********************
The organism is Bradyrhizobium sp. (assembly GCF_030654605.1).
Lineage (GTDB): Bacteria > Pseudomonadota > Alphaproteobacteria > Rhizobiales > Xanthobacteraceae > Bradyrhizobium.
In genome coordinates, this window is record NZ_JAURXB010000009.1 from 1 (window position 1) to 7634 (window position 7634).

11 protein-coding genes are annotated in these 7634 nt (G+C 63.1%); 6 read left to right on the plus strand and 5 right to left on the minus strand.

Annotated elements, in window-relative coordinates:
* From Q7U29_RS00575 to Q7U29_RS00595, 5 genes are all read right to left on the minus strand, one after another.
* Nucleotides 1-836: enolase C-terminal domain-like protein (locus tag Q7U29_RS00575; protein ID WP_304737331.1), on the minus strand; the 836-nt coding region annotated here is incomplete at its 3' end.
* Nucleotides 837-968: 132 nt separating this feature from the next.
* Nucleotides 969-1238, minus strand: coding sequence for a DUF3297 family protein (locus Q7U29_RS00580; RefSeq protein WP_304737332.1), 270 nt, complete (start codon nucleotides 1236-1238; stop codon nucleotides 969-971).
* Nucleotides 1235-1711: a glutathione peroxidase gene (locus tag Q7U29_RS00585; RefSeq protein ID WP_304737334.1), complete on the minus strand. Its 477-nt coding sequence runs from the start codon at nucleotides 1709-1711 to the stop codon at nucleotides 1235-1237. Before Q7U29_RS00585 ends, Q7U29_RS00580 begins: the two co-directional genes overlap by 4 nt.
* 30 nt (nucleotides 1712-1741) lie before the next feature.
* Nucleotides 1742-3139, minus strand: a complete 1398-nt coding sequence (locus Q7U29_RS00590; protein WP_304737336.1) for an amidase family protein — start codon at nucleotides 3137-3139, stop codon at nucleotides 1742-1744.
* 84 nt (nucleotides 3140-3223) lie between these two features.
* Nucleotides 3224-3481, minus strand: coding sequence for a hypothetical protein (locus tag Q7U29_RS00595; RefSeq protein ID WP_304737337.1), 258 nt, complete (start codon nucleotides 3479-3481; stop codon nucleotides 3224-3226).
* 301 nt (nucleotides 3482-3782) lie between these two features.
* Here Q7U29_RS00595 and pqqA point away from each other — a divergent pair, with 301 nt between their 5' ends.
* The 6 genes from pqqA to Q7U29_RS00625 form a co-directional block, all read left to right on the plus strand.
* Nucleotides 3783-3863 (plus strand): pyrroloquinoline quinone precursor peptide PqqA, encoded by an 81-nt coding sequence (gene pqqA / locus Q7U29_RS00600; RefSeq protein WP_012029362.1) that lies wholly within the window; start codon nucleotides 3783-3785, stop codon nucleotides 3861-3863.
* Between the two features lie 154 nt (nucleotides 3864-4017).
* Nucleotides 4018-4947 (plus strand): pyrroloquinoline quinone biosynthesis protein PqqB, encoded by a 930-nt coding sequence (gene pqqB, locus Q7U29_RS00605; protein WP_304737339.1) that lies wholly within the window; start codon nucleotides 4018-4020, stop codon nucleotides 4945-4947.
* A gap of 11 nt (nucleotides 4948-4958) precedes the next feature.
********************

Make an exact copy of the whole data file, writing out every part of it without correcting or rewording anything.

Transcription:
The organism is Bradyrhizobium sp. (assembly GCF_030654605.1).
Lineage (GTDB): Bacteria > Pseudomonadota > Alphaproteobacteria > Rhizobiales > Xanthobacteraceae > Bradyrhizobium.
In genome coordinates, this window is record NZ_JAURXB010000009.1 from 1 (window position 1) to 7634 (window position 7634).

11 protein-coding genes are annotated in these 7634 nt (G+C 63.1%); 6 read left to right on the plus strand and 5 right to left on the minus strand.

Annotated elements, in window-relative coordinates:
* From Q7U29_RS00575 to Q7U29_RS00595, 5 genes are all read right to left on the minus strand, one after another.
* Nucleotides 1-836: enolase C-terminal domain-like protein (locus tag Q7U29_RS00575; protein ID WP_304737331.1), on the minus strand; the 836-nt coding region annotated here is incomplete at its 3' end.
* Nucleotides 837-968: 132 nt separating this feature from the next.
* Nucleotides 969-1238, minus strand: coding sequence for a DUF3297 family protein (locus Q7U29_RS00580; RefSeq protein WP_304737332.1), 270 nt, complete (start codon nucleotides 1236-1238; stop codon nucleotides 969-971).
* Nucleotides 1235-1711: a glutathione peroxidase gene (locus tag Q7U29_RS00585; RefSeq protein ID WP_304737334.1), complete on the minus strand. Its 477-nt coding sequence runs from the start codon at nucleotides 1709-1711 to the stop codon at nucleotides 1235-1237. Before Q7U29_RS00585 ends, Q7U29_RS00580 begins: the two co-directional genes overlap by 4 nt.
* 30 nt (nucleotides 1712-1741) lie before the next feature.
* Nucleotides 1742-3139, minus strand: a complete 1398-nt coding sequence (locus Q7U29_RS00590; protein WP_304737336.1) for an amidase family protein — start codon at nucleotides 3137-3139, stop codon at nucleotides 1742-1744.
* 84 nt (nucleotides 3140-3223) lie between these two features.
* Nucleotides 3224-3481, minus strand: coding sequence for a hypothetical protein (locus tag Q7U29_RS00595; RefSeq protein ID WP_304737337.1), 258 nt, complete (start codon nucleotides 3479-3481; stop codon nucleotides 3224-3226).
* 301 nt (nucleotides 3482-3782) lie between these two features.
* Here Q7U29_RS00595 and pqqA point away from each other — a divergent pair, with 301 nt between their 5' ends.
* The 6 genes from pqqA to Q7U29_RS00625 form a co-directional block, all read left to right on the plus strand.
* Nucleotides 3783-3863 (plus strand): pyrroloquinoline quinone precursor peptide PqqA, encoded by an 81-nt coding sequence (gene pqqA / locus Q7U29_RS00600; RefSeq protein WP_012029362.1) that lies wholly within the window; start codon nucleotides 3783-3785, stop codon nucleotides 3861-3863.
* Between the two features lie 154 nt (nucleotides 3864-4017).
* Nucleotides 4018-4947 (plus strand): pyrroloquinoline quinone biosynthesis protein PqqB, encoded by a 930-nt coding sequence (gene pqqB, locus Q7U29_RS00605; protein WP_304737339.1) that lies wholly within the window; start codon nucleotides 4018-4020, stop codon nucleotides 4945-4947.
* A gap of 11 nt (nucleotides 4948-4958) precedes the next feature.